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HIGH QUALITY PRODUCTS

HIGH QUALITY PRODUCTS AND REGIONAL SPECIALTIES: A PROMISING TRAJECTORY FOR ENDOGENOUS AND SUSTAINABLE DEVELOPMENT

Paper presented at the International Conference "The Future of Rural Policy", OECD, Siena, Italy, 10-12 July 2002

Jan Douwe van der Ploeg

1. towards a definition

In the land that excels in products such as carne Chianina (the basis for the well known bistecca Fiorentina), formaggio Parmigiano Reggiano and Chianti wine, it might appear, at first sight, quite a ludicrous operation to try to define the notion of ‘high quality food product’. This is especially the case when the one who is trying to do so comes from faraway, i.e. from the Netherlands. Nonetheless, at a more general level, the development of a proper definition of high quality and/or regional products is, I believe, quite a useful activity. This is especially the case when the interface between the production of high quality food and rural policy is to be discussed.

Distinction is, I think, the keyword for any such definition (Bourdieu, 1986; Barberis, 1992; Allaire and Sylvander, 1995). It is distinction that resides in the distinctiveness of the primary process of production. A key feature here is often the use of (specific) local resources, a keen embedding in local ecology and an ample use of local knowledge (Roep, 2000). Distinction also resides in the distinctive nature of the process of transformation: the artisan nature of the transformation process (as opposed to industrial) often turns out to be a decisive feature here (de Roest, 2000). Thirdly, there may be the distinctiveness in the process of commercialization: short chains and the central importance of regional markets might be important in this respect (van der Meulen, 2000). Fourthly, we have to include the distinctiveness of the final products. Taste, appearance and/or freshness will be for sure among the important criteria at this level. But it is more than these: there will be a close, albeit dynamic 'fit' between the products concerned and the reigning social definitions of quality (van der Meulen and Ventura, 1994; Maffesoli, 1996; Featherstone, 1991). This 'fit' is often the outcome as well as the vehicle of strong culinary traditions. Price is equally a vehicle of distinctiveness at the level of the quality products. From recent research we know that a higher price (as compared to non-quality or 'bulk' alternatives) contributes significantly to distinctiveness (Ittersum, 2001).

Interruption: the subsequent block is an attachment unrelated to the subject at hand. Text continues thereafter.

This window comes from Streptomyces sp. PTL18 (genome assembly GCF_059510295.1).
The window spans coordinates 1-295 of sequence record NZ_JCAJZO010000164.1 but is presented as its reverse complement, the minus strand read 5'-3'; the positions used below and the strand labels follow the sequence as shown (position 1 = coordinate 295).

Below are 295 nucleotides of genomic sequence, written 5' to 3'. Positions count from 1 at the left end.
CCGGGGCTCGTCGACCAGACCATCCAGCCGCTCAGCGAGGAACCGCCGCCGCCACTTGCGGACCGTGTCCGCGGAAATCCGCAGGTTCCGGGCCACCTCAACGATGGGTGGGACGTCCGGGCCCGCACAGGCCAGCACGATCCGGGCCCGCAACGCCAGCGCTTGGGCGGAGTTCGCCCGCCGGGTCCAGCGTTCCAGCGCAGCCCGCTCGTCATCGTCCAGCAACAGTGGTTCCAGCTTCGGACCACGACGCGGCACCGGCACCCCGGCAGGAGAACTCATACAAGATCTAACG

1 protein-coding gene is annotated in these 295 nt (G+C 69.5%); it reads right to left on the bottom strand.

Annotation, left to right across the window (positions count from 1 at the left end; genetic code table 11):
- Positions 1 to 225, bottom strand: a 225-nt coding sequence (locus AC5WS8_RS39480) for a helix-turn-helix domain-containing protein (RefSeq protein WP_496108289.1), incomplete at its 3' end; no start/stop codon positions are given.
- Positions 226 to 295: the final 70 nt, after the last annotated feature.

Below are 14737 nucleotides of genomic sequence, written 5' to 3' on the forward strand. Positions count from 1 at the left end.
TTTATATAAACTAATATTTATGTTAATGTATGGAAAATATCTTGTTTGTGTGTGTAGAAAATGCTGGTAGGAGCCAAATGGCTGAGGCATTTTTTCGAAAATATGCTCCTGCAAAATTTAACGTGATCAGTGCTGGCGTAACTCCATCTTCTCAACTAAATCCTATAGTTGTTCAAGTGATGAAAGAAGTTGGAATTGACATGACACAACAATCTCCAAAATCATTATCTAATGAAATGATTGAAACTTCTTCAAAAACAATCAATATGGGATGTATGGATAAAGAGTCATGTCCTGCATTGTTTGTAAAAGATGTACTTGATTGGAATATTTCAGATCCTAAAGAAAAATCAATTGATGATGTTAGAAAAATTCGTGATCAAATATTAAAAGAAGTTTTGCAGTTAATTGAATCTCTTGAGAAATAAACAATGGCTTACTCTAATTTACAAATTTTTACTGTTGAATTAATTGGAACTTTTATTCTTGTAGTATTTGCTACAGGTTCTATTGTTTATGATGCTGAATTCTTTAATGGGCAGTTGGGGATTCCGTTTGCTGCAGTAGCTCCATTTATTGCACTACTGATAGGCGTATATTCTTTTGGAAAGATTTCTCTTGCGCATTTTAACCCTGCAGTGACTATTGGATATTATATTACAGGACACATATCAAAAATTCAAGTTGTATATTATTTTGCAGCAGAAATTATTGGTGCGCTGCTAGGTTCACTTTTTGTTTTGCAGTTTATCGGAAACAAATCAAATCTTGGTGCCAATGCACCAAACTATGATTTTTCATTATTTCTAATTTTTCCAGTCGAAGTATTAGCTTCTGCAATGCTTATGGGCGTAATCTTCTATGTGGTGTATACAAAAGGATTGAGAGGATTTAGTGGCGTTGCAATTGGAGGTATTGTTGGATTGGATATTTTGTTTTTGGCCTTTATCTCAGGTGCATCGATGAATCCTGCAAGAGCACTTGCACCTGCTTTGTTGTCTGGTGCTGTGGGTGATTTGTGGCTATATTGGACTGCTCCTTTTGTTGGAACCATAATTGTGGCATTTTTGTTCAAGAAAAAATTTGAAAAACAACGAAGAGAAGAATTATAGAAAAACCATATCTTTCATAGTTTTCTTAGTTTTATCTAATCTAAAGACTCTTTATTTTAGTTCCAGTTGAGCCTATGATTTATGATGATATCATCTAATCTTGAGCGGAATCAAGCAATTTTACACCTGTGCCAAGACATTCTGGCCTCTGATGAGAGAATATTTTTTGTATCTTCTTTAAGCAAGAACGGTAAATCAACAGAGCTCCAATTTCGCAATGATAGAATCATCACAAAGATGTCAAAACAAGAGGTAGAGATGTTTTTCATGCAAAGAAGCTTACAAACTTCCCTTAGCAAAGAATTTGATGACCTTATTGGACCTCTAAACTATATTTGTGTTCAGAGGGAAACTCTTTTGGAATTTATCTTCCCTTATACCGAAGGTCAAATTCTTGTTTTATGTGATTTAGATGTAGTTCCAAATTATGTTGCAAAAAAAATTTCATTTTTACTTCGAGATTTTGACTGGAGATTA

The more a product distinguishes itself along these four dimensions, the more it emerges as a high quality food product and/or as a regional specialty[1]. Hence, there are degrees of distinctiveness - just as there are different trajectories for developing more distinction[2]. Equally it can be stated that the more a high quality or regional product is made distinguishable, the higher the net value added per unit will be on the level of the concerned farms. This finding, then, introduces a fifth dimension of distinction: that is its relevance both for the farm economy and the regional economy. I will illustrate this aspect with some comparisons.

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Jan Douwe van der Ploeg
Professor of Transition Processes in Europe
Wageningen University
the Netherlands and Adjunct Professor of Rural Sociology
College of Humanities and Development Studies
China Agricultural University, Beijing, China.
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